China has suspended a 13-year-old ban against sales of foreign video-game consoles.
Pointing to a statement from China's State Council, Reuters reported Tuesday that "foreign-invested enterprises" will now be allowed to make game consoles within Shanghai's free trade zone and sell them to Chinese consumers after inspection by the country's cultural departments. The State Council didn't indicate how long the reprieve may last.
Even if the ban's suspension is permanent, though, console makers would face a range of challenges adapting themselves to the market, Reuters noted.
Chinese gamers are used to getting their video games for free and then paying only for add-ons and extra features. More than 70 percent of Chinese consumers earn around $634 per month, a Hong Kong-based brokerage firm told Reuters. That means most would be hard pressed to afford a $500 Xbox One or a $400 PlayStation 4.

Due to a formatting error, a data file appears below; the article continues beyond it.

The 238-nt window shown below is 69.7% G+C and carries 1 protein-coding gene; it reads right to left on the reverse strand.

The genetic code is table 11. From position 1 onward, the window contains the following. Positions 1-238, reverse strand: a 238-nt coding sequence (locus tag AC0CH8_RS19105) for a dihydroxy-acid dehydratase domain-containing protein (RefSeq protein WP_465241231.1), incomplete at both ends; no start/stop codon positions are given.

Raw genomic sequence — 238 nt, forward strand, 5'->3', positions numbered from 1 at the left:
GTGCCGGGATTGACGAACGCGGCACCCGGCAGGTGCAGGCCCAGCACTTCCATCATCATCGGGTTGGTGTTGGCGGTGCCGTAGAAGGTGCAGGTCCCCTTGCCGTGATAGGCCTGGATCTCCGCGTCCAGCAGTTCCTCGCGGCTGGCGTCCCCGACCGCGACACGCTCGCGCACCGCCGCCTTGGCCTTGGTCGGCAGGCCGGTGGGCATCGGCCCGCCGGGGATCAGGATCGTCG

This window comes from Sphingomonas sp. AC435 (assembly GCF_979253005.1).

Consoles currently sold in China also can run modified games, which cost around a $1 a piece. How many Chinese gamers would be willing to shell out up to $60 for an Xbox or PlayStation title?
Console makers also seem uncertain about entering the Chinese market. A Nintendo rep told Reuters that the company isn't sure what it will be able to do in Shanghai. A Sony spokesman called China a "promising market" but said the company will "continue to study the possibility."